Second, we discovered mainly from the reports of undercover journalists that behind the strict discipline Mr Griffin has imposed to maintain a respectable image, lurk some at least active BNP members who express racist, anti-Semitic views and Nazi sympathies, who boast of their violence and who may be convicted criminals. At one party, members exchanged 'Sieg heil' salutes to cries of 'Auschwitz' and sang neo-Nazi songs.

Third, the research shows the importance of location above all else. We found great variation in the levels of support at council level, rather than regional or ward level - and the variations in the BNP's successes seem to confirm the research. This suggests it is at this level of government that attitudes towards the far-right are being formed and shaped - and where the BNP is most effective. The party is ready to ruthlessly exploit and 'racialise' local resentments and fears and to propagate myths that gain widespread currency. Thus in Barking & Dagenham LBC, the party fastened on the shortage of council homes and high prices for private houses with false tales of Africans being given£50,000 grants to move into the borough under secret 'Africans for Essex' policies. In Burnley, it was 'preferential treatment' for Asian areas. In Keighley, it was a vicious spin on the grooming of young white girls for sex. In Oldham, it was fear of crime and disorder.

Our work suggests a most significant aspect is that the BNP is more likely to do well in areas where largely skilled and semi-skilled white working class communities feel they and their neighbourhoods are being neglected or the wider area is being 'taken over'. For many such communities it seems immigration and asylum have become symbols for the frustrations and fears of life (see box).

Councils could do much more, in co-operation with racial equality and multi-cultural agencies, voluntary and stake-holder groups, to boost community cohesion in their areas. As a Commission for Racial Equality information pack states, strong council leadership and effective communication strategies are 'crucial'. Councils need to counter the 'myths' and misunderstandings about their policies at officer as well as council level, at least by explaining the realities of their policies and correcting misleading interpretations.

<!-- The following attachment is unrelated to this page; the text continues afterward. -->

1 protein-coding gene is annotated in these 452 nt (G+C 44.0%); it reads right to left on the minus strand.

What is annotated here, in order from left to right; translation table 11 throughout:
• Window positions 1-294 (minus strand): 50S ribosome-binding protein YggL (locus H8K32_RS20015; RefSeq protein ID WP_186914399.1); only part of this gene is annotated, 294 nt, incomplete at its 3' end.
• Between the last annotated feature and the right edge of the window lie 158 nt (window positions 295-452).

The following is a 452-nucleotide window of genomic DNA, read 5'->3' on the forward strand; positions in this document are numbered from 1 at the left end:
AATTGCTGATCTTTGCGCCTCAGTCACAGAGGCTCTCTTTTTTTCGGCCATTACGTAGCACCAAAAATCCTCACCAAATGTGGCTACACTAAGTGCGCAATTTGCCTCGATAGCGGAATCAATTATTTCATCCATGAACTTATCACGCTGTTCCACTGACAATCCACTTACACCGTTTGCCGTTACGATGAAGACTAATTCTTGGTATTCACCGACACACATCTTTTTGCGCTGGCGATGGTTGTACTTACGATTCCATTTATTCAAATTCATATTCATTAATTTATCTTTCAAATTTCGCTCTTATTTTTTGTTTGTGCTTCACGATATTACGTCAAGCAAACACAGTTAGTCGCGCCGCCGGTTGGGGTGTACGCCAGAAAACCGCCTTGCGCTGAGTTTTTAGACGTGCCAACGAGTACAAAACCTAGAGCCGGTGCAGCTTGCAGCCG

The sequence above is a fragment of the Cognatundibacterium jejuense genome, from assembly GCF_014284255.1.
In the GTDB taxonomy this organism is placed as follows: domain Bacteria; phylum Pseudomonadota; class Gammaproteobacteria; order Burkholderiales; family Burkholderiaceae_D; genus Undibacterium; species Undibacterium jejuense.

Officers rightly feel inhibited about acting in 'party political' ways, but ensuring their authority's policies command local trust is part of their overall responsibilities. Moreover, the BNP has frequently prospered on the back of myths in ways which seriously damage community relations - relations that councils are under a duty to promote.

Communities fear immigrant takeover

Discussions in two focus groups in London before the 2005 general election revealed how the presence of immigrants and asylum seekers locally became the focus for a wide range of discontents and fears about the shortage of affordable housing, pressures on schools, constraints on the NHS, the decline of the neighbourhood, and so on. In particular, participants felt that asylum seekers took away state resources that would otherwise be spent on the NHS, education and other services.

For the working-class people experiencing rapid and unpredictable changes, ethnic minorities thus became a symbol for their frustrations and feelings of powerlessness and neglect. The tone of discussions veered between expressions of sympathy for oppressed people abroad and respect for 'hard-working' local minorities to heated outbursts from some members for whom the visible presence of asylum seekers and immigrants created alarm and anger. They complained that they had 'taken over' the area with their different culture and languages:

'In Ilford, the ethnic minority is the indigenous people now it is frightening when you think that whole wads of your country are being taken up by an entirely different culture It's schools and everything. I don't dislike these kids, but I do think I never had a choice about who came into the country.'

There was discussion about the visibility of ethnic minority people in East Ham, Dagenham, Birmingham ('they've got loads') and Bradford ('look at the trouble they've had up there'). A woman remarked: 'I shouldn't say it but it's not our country any more. The Asians have become the new Jews, haven't they, really.' The older group especially blamed immigrants and asylum seekers for the degeneration of their neighbourhoods and falling community standards.

All the same, those who expressed their fears most vehemently were at pains to stress that they were not racist and felt resentful that if they expressed their concerns they were liable to be accused of being racist.

Professor Stuart Weir Director of democratic audit at the Human Rights Centre, University of Essex. The report mentioned will be available from the Joseph Rowntree Charitable Trust from 25 April.